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U.S. must provide for its military interpreters | READER COMMENTARY

An Afghan national army soldier sits beside Lt. Abdul Qahar, ANA, Capt. Adam MacAllister, commander, Company C, 3rd Squadron, 61st Cavalry Regiment, Capt. Savins Girts, Observation Mentor Liasion Team, Capt. Visnakous Juris, OMLT, Lt. Brandon Loomis, 3-61, Interpreter Sultan Mahmoodtanha, and two Asymmetric Warfare Group workers as they speak with the two Nishagam Village elders and the head of the district center in Konar province, Afghanistan in 2009. (Evan Marcy/handout/Baltimore Sun).
An Afghan national army soldier sits beside Lt. Abdul Qahar, ANA, Capt. Adam MacAllister, commander, Company C, 3rd Squadron, 61st Cavalry Regiment, Capt. Savins Girts, Observation Mentor Liasion Team, Capt. Visnakous Juris, OMLT, Lt. Brandon Loomis, 3-61, Interpreter Sultan Mahmoodtanha, and two Asymmetric Warfare Group workers as they speak with the two Nishagam Village elders and the head of the district center in Konar province, Afghanistan in 2009. (Evan Marcy/handout/Baltimore Sun). (Spc. Evan Marcy / Handout)

In light of the recently announced departure of U.S. troops from Afghanistan, there should be considerable concern regarding the fate of the Afghan and Iraqi interpreters who served alongside U.S. troops, contractors and diplomats. Various Special Immigrant Visa (SIV) programs have been established since 2006 to assist in safely resettling eligible applicants in the United States. However, a new strategy is needed to swiftly ensure the safety of these individuals and their families once U.S. forces depart the region (”Afghans Fleeing Home Are Filling the Lowliest Jobs in Istanbul,” May 6).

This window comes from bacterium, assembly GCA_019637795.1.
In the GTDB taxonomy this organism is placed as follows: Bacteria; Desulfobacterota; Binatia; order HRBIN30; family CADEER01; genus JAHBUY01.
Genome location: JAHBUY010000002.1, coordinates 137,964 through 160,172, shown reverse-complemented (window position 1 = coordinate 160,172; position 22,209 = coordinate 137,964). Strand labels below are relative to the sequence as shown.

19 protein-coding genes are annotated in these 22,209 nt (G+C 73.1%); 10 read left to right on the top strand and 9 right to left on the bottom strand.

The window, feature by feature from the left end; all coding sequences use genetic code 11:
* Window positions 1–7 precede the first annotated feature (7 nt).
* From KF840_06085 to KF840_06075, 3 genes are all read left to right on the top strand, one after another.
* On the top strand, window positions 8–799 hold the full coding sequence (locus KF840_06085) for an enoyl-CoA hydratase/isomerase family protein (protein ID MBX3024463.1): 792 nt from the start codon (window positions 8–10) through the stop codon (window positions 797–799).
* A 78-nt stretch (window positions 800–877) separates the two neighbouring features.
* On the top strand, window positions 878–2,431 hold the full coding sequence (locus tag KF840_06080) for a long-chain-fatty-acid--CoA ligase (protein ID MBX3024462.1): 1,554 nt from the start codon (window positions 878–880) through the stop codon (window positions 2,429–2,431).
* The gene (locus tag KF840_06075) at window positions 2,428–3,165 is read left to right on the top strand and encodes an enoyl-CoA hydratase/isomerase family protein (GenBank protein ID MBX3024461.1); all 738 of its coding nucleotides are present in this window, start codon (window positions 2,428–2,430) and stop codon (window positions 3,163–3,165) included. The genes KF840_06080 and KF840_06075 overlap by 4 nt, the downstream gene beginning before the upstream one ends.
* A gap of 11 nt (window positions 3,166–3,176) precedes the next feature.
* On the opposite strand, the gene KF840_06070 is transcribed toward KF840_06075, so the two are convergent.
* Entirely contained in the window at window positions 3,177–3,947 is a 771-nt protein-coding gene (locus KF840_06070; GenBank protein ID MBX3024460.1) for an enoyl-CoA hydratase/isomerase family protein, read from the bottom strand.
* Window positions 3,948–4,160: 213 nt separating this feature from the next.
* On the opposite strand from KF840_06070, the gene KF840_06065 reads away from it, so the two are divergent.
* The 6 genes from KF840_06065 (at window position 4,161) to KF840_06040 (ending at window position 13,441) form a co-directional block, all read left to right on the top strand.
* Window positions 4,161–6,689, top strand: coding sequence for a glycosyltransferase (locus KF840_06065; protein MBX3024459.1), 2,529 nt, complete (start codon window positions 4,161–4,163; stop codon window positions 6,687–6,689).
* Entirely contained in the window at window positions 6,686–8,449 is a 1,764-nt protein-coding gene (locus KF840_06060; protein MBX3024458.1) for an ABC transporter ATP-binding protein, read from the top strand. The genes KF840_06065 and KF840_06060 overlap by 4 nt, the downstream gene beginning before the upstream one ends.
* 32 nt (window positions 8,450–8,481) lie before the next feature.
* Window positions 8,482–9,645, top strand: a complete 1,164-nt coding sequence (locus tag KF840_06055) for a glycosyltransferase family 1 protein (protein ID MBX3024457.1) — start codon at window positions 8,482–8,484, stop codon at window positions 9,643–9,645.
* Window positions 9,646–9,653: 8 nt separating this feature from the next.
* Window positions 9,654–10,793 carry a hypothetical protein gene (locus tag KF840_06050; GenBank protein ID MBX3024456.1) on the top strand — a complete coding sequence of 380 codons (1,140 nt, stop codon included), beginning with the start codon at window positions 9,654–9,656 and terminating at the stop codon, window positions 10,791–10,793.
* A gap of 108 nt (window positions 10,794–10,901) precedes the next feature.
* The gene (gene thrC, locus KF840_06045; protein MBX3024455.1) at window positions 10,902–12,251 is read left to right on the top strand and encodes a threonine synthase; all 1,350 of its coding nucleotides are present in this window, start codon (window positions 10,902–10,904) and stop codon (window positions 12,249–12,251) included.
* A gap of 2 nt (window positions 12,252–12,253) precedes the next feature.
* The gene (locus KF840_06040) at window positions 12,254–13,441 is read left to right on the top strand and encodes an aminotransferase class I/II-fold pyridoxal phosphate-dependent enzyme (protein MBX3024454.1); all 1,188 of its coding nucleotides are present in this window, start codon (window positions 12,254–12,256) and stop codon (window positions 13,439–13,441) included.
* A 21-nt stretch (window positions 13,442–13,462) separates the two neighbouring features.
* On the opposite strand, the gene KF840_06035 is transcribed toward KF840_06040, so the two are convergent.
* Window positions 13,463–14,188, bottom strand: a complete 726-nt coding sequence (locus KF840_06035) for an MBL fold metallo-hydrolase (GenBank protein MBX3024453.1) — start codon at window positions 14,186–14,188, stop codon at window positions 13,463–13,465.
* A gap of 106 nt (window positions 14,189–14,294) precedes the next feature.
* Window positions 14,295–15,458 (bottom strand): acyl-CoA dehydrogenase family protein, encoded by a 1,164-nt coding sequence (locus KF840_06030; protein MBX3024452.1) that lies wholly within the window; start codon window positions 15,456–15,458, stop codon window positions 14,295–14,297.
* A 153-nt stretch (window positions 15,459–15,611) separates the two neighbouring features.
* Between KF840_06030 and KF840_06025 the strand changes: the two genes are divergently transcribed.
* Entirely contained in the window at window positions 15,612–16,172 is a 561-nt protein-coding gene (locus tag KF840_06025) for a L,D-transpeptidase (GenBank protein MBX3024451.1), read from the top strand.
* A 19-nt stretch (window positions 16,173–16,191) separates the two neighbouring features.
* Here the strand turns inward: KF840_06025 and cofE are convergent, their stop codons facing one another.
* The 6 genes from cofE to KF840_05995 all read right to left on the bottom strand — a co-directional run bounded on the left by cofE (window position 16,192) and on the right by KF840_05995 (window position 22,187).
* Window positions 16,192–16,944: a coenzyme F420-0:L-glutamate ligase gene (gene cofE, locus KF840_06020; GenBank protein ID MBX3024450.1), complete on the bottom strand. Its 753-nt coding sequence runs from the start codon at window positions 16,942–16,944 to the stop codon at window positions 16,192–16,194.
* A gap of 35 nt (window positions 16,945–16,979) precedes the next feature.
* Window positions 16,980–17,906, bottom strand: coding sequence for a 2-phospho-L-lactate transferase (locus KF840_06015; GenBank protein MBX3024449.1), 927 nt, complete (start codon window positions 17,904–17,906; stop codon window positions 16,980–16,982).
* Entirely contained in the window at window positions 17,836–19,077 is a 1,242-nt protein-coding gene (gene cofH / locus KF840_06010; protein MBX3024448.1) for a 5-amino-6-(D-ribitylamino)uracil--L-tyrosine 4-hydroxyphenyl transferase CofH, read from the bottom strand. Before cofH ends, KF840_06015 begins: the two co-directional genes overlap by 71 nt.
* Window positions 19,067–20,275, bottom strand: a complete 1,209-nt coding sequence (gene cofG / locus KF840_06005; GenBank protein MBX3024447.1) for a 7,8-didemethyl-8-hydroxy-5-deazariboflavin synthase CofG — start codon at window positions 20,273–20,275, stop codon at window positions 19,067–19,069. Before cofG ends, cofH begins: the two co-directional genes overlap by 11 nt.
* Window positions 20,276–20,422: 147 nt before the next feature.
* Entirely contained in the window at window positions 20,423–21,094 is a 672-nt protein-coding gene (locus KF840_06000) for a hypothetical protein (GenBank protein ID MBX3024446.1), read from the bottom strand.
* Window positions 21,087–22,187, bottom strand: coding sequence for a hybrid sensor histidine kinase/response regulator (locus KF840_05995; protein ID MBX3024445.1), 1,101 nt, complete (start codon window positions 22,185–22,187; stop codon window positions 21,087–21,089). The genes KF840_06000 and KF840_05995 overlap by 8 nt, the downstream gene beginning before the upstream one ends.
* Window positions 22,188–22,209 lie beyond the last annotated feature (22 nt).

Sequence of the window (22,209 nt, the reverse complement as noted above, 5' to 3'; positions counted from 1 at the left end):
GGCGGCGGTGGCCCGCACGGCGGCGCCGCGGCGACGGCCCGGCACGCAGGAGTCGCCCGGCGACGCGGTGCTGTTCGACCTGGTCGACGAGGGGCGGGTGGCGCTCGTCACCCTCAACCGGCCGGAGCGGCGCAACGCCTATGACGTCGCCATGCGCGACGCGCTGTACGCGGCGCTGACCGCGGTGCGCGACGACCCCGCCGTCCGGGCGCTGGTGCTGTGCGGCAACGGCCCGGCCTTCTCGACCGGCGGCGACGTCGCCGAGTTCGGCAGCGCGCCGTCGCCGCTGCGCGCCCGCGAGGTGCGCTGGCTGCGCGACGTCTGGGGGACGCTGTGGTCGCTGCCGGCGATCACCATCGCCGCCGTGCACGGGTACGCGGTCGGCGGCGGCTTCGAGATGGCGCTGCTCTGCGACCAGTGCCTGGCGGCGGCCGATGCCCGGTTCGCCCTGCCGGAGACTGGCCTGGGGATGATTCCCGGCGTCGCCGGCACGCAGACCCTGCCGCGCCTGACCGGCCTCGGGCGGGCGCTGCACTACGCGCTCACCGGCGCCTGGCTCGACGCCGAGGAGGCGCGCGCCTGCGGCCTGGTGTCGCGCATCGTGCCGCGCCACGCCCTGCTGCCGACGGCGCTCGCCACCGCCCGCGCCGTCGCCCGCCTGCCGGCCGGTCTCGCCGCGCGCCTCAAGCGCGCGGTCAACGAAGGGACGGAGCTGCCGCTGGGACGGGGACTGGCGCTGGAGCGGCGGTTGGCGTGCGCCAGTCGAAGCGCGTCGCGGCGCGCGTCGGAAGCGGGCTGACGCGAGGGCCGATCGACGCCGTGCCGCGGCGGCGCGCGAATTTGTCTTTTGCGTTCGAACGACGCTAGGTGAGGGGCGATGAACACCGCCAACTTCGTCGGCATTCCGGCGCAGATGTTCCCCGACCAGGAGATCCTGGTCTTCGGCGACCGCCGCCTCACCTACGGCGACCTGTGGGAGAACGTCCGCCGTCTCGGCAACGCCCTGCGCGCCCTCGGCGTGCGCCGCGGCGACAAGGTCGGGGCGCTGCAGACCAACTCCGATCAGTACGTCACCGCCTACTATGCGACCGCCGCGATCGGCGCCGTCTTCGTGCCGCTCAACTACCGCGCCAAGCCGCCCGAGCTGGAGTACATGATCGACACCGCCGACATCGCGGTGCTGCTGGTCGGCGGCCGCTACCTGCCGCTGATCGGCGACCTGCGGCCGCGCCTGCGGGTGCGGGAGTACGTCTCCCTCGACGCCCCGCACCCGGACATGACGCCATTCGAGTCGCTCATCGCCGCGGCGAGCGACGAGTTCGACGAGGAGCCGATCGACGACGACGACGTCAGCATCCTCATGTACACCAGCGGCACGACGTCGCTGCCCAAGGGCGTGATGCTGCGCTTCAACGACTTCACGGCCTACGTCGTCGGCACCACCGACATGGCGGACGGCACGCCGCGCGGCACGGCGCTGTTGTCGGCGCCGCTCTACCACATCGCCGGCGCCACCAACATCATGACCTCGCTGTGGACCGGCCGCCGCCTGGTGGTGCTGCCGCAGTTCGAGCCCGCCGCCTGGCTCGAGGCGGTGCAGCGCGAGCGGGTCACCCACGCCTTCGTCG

For the 20 years — the period that the U.S. military has been in Afghanistan — thousands of Afghan allies who have offered lifesaving assistance and repeatedly put their lives in danger to serve alongside the U.S. troops and other government officials, have benefited from the SIV program. By the end of Fiscal Year 2019, the U.S. government had offered over 89,000 special immigrant status through the three SIV programs to Iraqi and Afghan interpreters and their immediate family members.

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Recently, the Department of State, Foreign Operations, and Related Programs Appropriations Act, authorized 4,000 additional SIVs for Afghan principal applicants as of December 27, 2020. These visas will go a long way in ensuring that more Afghanis who assisted the U.S. government in any way remain safe especially now that the U.S. military is leaving the country. Conversely, this act came after the COVID-19 pandemic had stalled the processing of interpreters’ visa applications — visa interviews had not been conducted since March 2020. Recovering from the effects of this halt in a period when all the officials are busy packing will not be a walk in the park. The number of stalled Afghans’ SIV applications as of September 2019 was 19,000, a number that has increased exponentially since, as estimated by The Washington Post.

Considering the persistent threats that these interpreters are receiving from the Taliban and the Islamic State for their collaboration with the United States, veterans and refugee organizations such No One Left Behind are working tirelessly to ensure that the U.S. government follows through on its commitment to them. These organizations and other stakeholders have applied strategic advocacy, fundraising and zealous casework to ensure that these individuals are protected and rewarded accordingly. The U.S. government should use its authority to issue visas to Afghan nationals under section 602(b) of the amended Afghan Allies Protection Act of 2009, to fast track the process.

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Keeping our promise to Afghans who risked life and limb in the battlefield is not just an issue of moral obligation, it’s one of national security that serves the future interests of our military. These individuals have demonstrated bravery, commitment to America’s military and sacrificed their safety. I can’t think of any other attributes that we can seek from an individual before welcoming them to the United States.

Howard Manuel, Washington, D.C.

The writer is a member of the board of directors of No One Left Behind.

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